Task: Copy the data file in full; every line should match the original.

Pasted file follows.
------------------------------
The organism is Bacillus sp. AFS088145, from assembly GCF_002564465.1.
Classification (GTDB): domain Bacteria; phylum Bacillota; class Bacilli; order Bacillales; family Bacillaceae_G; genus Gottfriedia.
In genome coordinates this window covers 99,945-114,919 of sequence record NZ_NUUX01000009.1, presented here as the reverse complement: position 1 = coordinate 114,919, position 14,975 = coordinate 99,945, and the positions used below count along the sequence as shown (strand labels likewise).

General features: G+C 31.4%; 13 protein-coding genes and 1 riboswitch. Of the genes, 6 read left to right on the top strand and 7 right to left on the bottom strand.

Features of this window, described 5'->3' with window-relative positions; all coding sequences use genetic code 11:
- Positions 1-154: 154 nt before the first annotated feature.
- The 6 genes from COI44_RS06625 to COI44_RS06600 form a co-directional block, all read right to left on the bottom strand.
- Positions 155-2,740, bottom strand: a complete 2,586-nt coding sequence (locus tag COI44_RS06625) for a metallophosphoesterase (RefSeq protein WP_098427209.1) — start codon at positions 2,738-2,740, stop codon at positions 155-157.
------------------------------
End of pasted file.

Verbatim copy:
The organism is Bacillus sp. AFS088145, from assembly GCF_002564465.1.
Classification (GTDB): domain Bacteria; phylum Bacillota; class Bacilli; order Bacillales; family Bacillaceae_G; genus Gottfriedia.
In genome coordinates this window covers 99,945-114,919 of sequence record NZ_NUUX01000009.1, presented here as the reverse complement: position 1 = coordinate 114,919, position 14,975 = coordinate 99,945, and the positions used below count along the sequence as shown (strand labels likewise).

General features: G+C 31.4%; 13 protein-coding genes and 1 riboswitch. Of the genes, 6 read left to right on the top strand and 7 right to left on the bottom strand.

Features of this window, described 5'->3' with window-relative positions; all coding sequences use genetic code 11:
- Positions 1-154: 154 nt before the first annotated feature.
- The 6 genes from COI44_RS06625 to COI44_RS06600 form a co-directional block, all read right to left on the bottom strand.
- Positions 155-2,740, bottom strand: a complete 2,586-nt coding sequence (locus tag COI44_RS06625) for a metallophosphoesterase (RefSeq protein WP_098427209.1) — start codon at positions 2,738-2,740, stop codon at positions 155-157.